I vividly remember the animated discussion between my late parents about where the Guru Nanak painting should be displayed in the new Kanuga home . The arguments for & against each proposed location can be the subject of a nice long & wholesome post some day. Suffice it to say , for the present, that the decision finally arrived at was to have Guru Nanak’s benevolence on the main wall of the front balcony , keeping a roving eye on the comings & goings about the front entrance & blessing those within, every time they ventured out, specially to enjoy the winter sun. The benevolent Guru Nanak seemed not in the least perturbed & continued to bless our “permanent” address as He had done over the years during our IDP days .
But then , as the old saying goes , nothing is permanent : everything is transient with a facade of stability !! And we were soon to discover this when the post- Indira Gandhi assasination civil disorder of October / November 1984 happened. Guru Nanak’s painting was once again in discussion & prudence warranted not displaying one’s Sikh faith on the front balcony for all to see lest a Sajju or a Jaggu or a Bhaggu should lurk in the wings quietly marking his next game. In the Alibaba & 40 thieves tale , the solution lay in chalk-marking each door so as to neutralise & confuse the marauding gang . The prospect of adorning each neighbourhood balcony with a Guru Nanak painting was so bizzare that it never really merited a discussion. Prudence prevailed over bravado & the benevolence of Guru Nanak was quietly shifted from the front balcony to the Drawing Room , which is where, in my late mother’s opinion, it rightfully belonged from way back in 1970.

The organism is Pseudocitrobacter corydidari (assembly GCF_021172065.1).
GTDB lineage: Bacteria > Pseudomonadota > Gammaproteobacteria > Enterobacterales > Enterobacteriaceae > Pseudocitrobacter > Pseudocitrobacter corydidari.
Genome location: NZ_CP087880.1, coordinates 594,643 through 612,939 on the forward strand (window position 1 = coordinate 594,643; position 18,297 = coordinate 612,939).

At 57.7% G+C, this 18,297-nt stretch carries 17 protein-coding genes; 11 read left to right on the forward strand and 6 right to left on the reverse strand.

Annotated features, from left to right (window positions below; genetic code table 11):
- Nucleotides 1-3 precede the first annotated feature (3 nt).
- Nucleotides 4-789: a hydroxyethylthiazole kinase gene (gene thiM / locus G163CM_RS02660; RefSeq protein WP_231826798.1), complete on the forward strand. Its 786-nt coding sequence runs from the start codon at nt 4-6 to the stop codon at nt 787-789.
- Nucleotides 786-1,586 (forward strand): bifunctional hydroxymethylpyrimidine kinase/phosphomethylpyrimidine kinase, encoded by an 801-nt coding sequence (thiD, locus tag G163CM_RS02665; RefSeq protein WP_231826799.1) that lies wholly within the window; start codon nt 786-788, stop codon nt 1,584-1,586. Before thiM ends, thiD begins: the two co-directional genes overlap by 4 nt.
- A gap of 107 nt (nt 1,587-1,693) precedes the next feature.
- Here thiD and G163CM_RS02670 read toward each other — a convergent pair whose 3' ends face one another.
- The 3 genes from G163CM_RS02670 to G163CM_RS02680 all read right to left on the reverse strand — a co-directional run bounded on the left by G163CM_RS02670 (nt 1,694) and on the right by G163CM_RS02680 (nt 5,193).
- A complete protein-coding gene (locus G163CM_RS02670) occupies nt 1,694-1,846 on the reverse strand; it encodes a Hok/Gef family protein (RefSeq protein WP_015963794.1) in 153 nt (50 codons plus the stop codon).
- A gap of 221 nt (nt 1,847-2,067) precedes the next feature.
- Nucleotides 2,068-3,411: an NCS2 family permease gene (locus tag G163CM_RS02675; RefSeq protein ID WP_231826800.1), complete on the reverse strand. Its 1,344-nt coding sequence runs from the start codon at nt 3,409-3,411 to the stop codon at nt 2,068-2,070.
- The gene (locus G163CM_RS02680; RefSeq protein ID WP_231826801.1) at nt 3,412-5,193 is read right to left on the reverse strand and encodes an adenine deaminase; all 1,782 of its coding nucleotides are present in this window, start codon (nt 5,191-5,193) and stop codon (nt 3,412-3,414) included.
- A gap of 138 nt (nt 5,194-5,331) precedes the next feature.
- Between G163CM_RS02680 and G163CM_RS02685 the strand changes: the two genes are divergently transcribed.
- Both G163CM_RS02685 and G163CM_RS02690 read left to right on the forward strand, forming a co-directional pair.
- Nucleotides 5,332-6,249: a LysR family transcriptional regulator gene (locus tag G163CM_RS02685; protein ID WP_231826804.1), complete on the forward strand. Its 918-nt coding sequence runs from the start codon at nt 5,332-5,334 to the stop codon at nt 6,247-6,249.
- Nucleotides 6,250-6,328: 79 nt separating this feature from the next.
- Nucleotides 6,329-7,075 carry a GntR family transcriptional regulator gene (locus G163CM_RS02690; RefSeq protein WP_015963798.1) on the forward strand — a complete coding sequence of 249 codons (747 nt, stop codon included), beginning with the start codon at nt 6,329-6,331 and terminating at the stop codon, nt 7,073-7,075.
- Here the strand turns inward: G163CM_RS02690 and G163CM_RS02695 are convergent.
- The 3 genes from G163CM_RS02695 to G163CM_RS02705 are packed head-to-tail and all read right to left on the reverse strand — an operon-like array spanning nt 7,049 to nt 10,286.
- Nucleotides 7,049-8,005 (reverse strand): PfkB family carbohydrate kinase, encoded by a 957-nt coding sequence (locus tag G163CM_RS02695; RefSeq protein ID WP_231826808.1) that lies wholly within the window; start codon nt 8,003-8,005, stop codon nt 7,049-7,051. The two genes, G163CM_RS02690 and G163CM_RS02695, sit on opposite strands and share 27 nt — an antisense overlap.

And that is where the Guru Nanak painting rested , for several years , watching over the events & non-events of the clan . My mother passed away soon after , her Chautha rites presided over by the benevolence of the Nanak painting , & years later , my father , in his sunset years , was often seen looking at it , as though engaged in a private tete-a-tete on the years that had rolled by.
On one of my infrequent visits to my once “permanent” address , about a year after my Dad’s demise , I discovered that Guru Nanak had been replaced by Mother Teresa on the drawing room wall : Mother Teresa , with compassion in her eyes , I was told & could not but agree , & a palm extended in the aft direction , as though symbolising a ” you are free to leave if you do not approve of the change ” gesture : a thought I diplomatically contained within myself !! . I figured out the reason for this change , without ascertaining the cause & made my way to the Pooja Room to pay respects to my old friend , the much displaced IDP , in His final resting place. He seemed pleased to see me ( but then His eyes always denoted utmost compassion for all ) & had the right palm up , not so much in admonishment as in an embalming gesture , as though to tell me , as a fellow IDP , that a person or a painting can get physically displaced by the force of circumstances , but internal displacement can be neutralised by directing one’s focus away from so called permanence of addresses towards faith in the Five Elements symbolising Ek Aunkar.
I have been a displaced person all these years , living out of suitcases , but the feeling of being internally displaced is kept at bay very successfully. As I approach retirement in 4 to 5 years from now , the search is on for a retirement home ( the apartment in Mumbai was always a stop-gap & given the unplanned chaos that the area has witnessed in the name of development it can not possibly be a peaceful retreat post- retirement ). If I do finally find a good retirement home for myself , I will for sure lay claim to the Guru Nanak painting & take my old pal in as a benevolent companion in my sunset years , with the pride of place in the “Gol Kamra ” .
Cheers & ATB